Do you have an upcoming special event or program? Are you getting ready to launch groups, recruit volunteers, or ask people to give online? Is there something on the calendar where it would be better if more people signed up.
Here are three insanely practical ideas to increase the sign up rate of anything that’s happening at your church.
#1 – Make it easy for people to sign up.
So many times, our systems and processes make it easier on us (as staff). But in reality, we should make it easier for our people.
- Why can’t people sign up for something by text right during the service?
- Why can’t they sign up online instead of at a table with a long line?
- Why do people have to fill out their complete address or give their birthday or answer additional questions?
- Why can’t someone give online without setting up an entire account?
Most of these situations require a little bit of work after the fact. But we should embrace the work because it makes it easier on the person taking a step.
In our quest to automate and improve everything, we miss out on the simple fact that if we want more people to do something, we need to make it simpler for them to do it. Look at your sign up process and remove any unnecessary steps. Make signing up for something as easy as possible, even if it creates more work for you on the backside.
#2 – Communicate multiple deadlines.
There’s no sense of urgency for things you can always do. If it’s always there people think, “I’ll do that later.” Many times, they never get around to it. This is why sales work. “I gotta buy these shoes now because they are 40% off today only…tomorrow they are going to cost more.” That’s the power of deadlines.
Whether you’re launching groups or asking parents to send their teenagers to youth camp, make sure you set and communicate clear deadlines.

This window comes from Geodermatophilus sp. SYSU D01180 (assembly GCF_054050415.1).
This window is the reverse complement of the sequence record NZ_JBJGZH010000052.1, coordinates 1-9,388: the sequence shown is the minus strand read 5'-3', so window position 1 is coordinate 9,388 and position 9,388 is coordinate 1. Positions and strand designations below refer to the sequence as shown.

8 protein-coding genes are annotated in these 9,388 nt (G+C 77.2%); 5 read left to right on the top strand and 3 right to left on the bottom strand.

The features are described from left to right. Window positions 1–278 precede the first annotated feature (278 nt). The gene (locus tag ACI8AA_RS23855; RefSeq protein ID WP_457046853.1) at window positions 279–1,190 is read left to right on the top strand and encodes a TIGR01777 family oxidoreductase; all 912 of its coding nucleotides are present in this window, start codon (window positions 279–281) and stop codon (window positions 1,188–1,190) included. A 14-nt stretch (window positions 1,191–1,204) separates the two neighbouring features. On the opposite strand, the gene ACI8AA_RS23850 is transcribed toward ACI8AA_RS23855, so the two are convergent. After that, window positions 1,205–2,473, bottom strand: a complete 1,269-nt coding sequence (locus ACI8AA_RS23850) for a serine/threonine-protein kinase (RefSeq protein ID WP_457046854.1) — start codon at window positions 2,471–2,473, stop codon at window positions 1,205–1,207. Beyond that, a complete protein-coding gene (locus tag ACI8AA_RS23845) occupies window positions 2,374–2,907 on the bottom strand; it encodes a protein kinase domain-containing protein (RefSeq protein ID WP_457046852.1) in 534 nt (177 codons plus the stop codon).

- Set an early bird deadline. Email links to your members before you announce it to the public. If there’s a cost associated with the event, give people a small discount for signing up first. When you’re communicating, say things like “registration opens next week.”
- Give a “Last Chance”deadline. Just like an early bird deadline will reach your early-adopters, a last chance deadline can motivate people on the fence to take action. “Today is the last day to sign up,” is very powerful. One word of caution: When you set deadlines, stick to deadlines. Extending deadlines because not enough people signed up just reinforces to the congregation that your deadlines are arbitrary.
- Consider a sign-up incentive. If you need to recruit 25 volunteers for Vacation Bible School or 100 people for a workday, consider offering a simple gift for the first people who sign up. It’s not a deadline, but these type of sign up bonuses really work.
#3 – Make it personal.
When we talk about events, small groups or volunteering, most of the time the focus is on us. Instead, shift the focus of your communication and make it about THEM.
It’s the difference between everybody saying things like “This mp3 player has 1 Gigabyte of storage” and Steve Jobs saying the iPod is “1,000 songs in your pocket.” The first sentence is all about the product; the second metaphor puts the focus on the user. Leo McGinneva famously said people don’t want quarter inch drill bits…they want quarter inch holes.
When you’re talking about programs, events, small groups, volunteering, giving or just about anything else in church, step into people’s world and tailor your communication to their lives.
You’re not just asking for volunteers…you’re giving people an opportunity to do what God created them to do. You’re not just promoting youth camp, you’re talking about an environment where teenagers can make Christian friends. You’re not just asking people to get into a group, you’re asking people to go through life together.
Don't let “your reward is in heaven” become an excuse not to make something meaningful for people here on earth.
Look at your language and see if it’s about your church or about the people. This subtle shift in communication can have powerful results.
So What's Next?
Feel like your church should be growing, but it's not? From someone who used to be a pastor and church planter, I know it can be frustrating.
Ultimately, church growth is up to God. But what else can you do as a steward to reach more people?
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